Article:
Parkinson’s disease is a disorder of the brain that affects the transmission of messages to the muscles. It is characterized by tremor, stiffness of the muscles, and difficulty in initiating movements. Over one million Americans have Parkinson’s disease. It occurs most often in later life, but can also affect younger people. Men face almost twice the risk of developing the condition. Parkinson’s disease is a progressive disease, which means that it normally worsens over time, and usually, but not always, develops slowly.
No one knows for sure what causes Parkinson’s patients to develop the disease. There may be a genetic connection, and exposure to certain toxins may also be implicated.
What are the symptoms?
- Tremor or involuntary movements—Hands or limbs may exhibit an involuntary trembling, which lessens when the person is using the affected part. Involuntary movements of the hand are common, and the person may seem to be “rolling” something between the fingers.
- Rigidity of muscles; slowness of body movement—Posture may be stiff or stooped, with diminished movement of the arms and legs.
- Shuffling gait—The person may take small, cautious steps, or may alternate slow steps with rapid ones.
- Loss of facial mobility—The person’s face may seem to be expressionless.
- Speech difficulties—Speech may be slow and expressionless, and the voice a low-pitched monotone.
- Impaired balance—The person may have difficulty balancing or sitting up straight.
- Deteriorating handwriting—The person’s writing becomes cramped, smaller and more difficult to read.
How is Parkinson’s disease diagnosed?
At present, there are no laboratory tests that can confirm the diagnosis of Parkinson’s disease. In order to arrive at a diagnosis, the physician takes a family and health history from the person, and performs a thorough physical and neurological examination, observing the person’s movements and muscle function. The physician will also rule out other disorders that can cause similar symptoms. Early diagnosis of Parkinson’s disease is important so that appropriate treatment can begin.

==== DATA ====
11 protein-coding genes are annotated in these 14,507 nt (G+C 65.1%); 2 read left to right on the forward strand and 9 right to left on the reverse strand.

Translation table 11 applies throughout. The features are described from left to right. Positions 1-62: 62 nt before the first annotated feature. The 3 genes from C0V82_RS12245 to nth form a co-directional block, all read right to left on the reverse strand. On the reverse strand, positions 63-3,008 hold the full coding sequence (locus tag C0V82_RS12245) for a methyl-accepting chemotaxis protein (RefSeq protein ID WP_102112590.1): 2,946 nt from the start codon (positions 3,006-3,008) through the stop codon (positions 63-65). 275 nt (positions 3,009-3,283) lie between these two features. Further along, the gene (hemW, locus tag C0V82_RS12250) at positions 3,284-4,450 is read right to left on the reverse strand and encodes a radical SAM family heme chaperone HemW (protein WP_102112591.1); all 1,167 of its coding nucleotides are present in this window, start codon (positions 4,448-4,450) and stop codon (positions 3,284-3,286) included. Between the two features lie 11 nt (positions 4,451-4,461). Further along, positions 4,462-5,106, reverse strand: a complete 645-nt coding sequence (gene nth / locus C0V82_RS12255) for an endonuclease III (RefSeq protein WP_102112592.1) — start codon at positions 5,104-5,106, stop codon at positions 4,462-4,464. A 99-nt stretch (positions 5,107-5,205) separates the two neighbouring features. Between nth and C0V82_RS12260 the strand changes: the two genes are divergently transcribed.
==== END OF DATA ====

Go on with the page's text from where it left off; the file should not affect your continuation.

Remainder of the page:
Managing Parkinson’s disease
There is currently no cure for Parkinson’s disease. However, with early diagnosis and an effective plan of treatment, the symptoms of the disease can often be controlled or lessened. Treatment varies widely for each individual, and may include:
- Medication therapy. A number of drugs can help control the symptoms of Parkinson’s disease. The correct drug or drugs, the dosage, the method of taking medication, and the risk of side effects of drugs vary from person to person, requiring careful physician supervision.
- Rehabilitative therapy. Physical, occupational and speech therapists can assess the patient’s abilities and needs, and provide exercises to help maintain the highest possible range of motion, muscle tone, balance and flexibility, and communication ability. Rehabilitation specialists may also help the patient select appropriate adaptive devices.
- Lifestyle alterations. Exercise helps maintain muscle tone and strength. A special diet may be prescribed to help the patient maintain an appropriate weight. Rest and stress reduction are also important.
Support groups and counseling are available to help the patient and family members deal with the social and emotional impact of Parkinson’s disease, and to help patients maintain maximum independence and quality of life.
For More Information
The Parkinson’s Disease Foundation [link to: https://www.pdf.org/en/index] sponsors National Parkinson’s Awareness Month. Visit their website for updates and information about living with Parkinson’s [add link to: https://www.pdf.org/en/living_pd].
The National Parkinson Foundation [add link to: https://www.parkinson.org] offers extensive information and support for people who are living with Parkinson’s, as well as resources for family caregivers [add link to: https://www.parkinson.org/caregivers.aspx].
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